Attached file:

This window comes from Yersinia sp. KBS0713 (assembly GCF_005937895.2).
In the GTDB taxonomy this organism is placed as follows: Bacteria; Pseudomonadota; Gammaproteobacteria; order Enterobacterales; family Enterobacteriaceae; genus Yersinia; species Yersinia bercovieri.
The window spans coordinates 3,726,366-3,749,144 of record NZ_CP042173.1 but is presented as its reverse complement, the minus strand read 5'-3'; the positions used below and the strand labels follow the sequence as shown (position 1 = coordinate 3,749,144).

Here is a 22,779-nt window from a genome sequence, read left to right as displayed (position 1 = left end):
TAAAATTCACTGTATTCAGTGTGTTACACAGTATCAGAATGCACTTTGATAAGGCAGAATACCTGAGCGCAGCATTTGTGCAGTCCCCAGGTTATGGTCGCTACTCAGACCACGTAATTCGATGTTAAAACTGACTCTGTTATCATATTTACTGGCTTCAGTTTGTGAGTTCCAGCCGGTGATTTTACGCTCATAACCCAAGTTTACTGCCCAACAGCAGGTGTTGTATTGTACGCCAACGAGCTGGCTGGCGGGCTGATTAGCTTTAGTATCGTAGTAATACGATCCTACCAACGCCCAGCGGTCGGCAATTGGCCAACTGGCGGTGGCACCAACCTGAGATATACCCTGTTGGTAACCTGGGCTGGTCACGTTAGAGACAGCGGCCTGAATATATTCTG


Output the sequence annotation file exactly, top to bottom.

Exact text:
This window comes from Yersinia sp. KBS0713 (assembly GCF_005937895.2).
In the GTDB taxonomy this organism is placed as follows: Bacteria; Pseudomonadota; Gammaproteobacteria; order Enterobacterales; family Enterobacteriaceae; genus Yersinia; species Yersinia bercovieri.
The window spans coordinates 3,726,366-3,749,144 of record NZ_CP042173.1 but is presented as its reverse complement, the minus strand read 5'-3'; the positions used below and the strand labels follow the sequence as shown (position 1 = coordinate 3,749,144).

Here is a 22,779-nt window from a genome sequence, read left to right as displayed (position 1 = left end):
TAAAATTCACTGTATTCAGTGTGTTACACAGTATCAGAATGCACTTTGATAAGGCAGAATACCTGAGCGCAGCATTTGTGCAGTCCCCAGGTTATGGTCGCTACTCAGACCACGTAATTCGATGTTAAAACTGACTCTGTTATCATATTTACTGGCTTCAGTTTGTGAGTTCCAGCCGGTGATTTTACGCTCATAACCCAAGTTTACTGCCCAACAGCAGGTGTTGTATTGTACGCCAACGAGCTGGCTGGCGGGCTGATTAGCTTTAGTATCGTAGTAATACGATCCTACCAACGCCCAGCGGTCGGCAATTGGCCAACTGGCGGTGGCACCAACCTGAGATATACCCTGTTGGTAACCTGGGCTGGTCACGTTAGAGACAGCGGCCTGAATATATTCTG